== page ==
Balu's extra-marital affairs were front and center to not just his life but to his movies too. As such they are of topical interest beyond just salaciousness. Tamils while being conservative when it comes to the morals of their fellow citizens they will tolerate, in fact applaud, their politicians and movie fraternity to flout all morals. Bigamous politicians are feted. Archana and Easwari Rao stood at the near the head of Balu's lifeless body caressing the casket. Balu's wife Akila sat in a chair nearby. Life is stranger than fiction indeed. In what caused a minor sensation Archana and director Bala prevented Mounika from seeing her beloved. This was a gross disrespect to Balu who had openly and categorically stated that he was indeed married to Mounika. 

Balu Mahendra, Balachander, Kamal, Rajini, Ilayaraja and many others were part of anyone who lived in Tamil Nadu in the 80's and 90's. They shaped our ideas of entertainment and art (which I had to unlearn with effort). Musing on mortality is something that hangs over my thoughts always. Just last week as I was listening to an 80's song I was thinking ruefully that they are all aging and many cannot even walk. The grim reaper awaits several of them. When Rajini had a serious health scare I felt sad. Seeing Kamal, the ever youthful and nattily dressed man, have jowls for cheeks and sagging eyelids I cannot help notice that an era had passed.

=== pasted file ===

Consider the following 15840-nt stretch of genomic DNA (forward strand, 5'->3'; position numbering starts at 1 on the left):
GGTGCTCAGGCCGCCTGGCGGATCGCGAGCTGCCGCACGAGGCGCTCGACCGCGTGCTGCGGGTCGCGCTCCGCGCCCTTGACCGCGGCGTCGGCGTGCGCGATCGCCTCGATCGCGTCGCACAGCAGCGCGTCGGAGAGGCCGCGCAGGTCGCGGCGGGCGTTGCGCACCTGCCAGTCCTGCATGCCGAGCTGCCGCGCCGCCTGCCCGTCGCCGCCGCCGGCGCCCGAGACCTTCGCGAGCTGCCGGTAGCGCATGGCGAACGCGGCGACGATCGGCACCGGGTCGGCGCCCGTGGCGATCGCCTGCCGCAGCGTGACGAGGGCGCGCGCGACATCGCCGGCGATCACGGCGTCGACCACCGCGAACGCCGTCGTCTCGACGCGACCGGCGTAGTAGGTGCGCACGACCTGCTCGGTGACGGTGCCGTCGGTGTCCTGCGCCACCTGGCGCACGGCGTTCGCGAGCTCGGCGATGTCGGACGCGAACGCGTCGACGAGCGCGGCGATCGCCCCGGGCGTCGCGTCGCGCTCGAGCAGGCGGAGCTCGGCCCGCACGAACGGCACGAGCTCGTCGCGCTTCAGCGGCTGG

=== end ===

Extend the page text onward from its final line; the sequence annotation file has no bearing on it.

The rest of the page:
The outpouring of love for Balu Mahendra, not just from his contemporaries, but amongst a younger brood of directors and cinema technologists was astounding indeed. It does speak volumes of the man. Kannadasan once ignited a rumor that he was dead just to see how many really loved him. Balu's soul can take comfort from how his cherished proteges flocked to his funeral. Balachander and Bharathiraja openly sobbed. Balachander whenever he suffered losses from his artsy movies he would produce a commercial movie, usually starring Rajini, but directed by somebody else. In his hey days Balu would scold Balachander saying "if I decide to do prostitution I'd do it myself not pay somebody else to do it".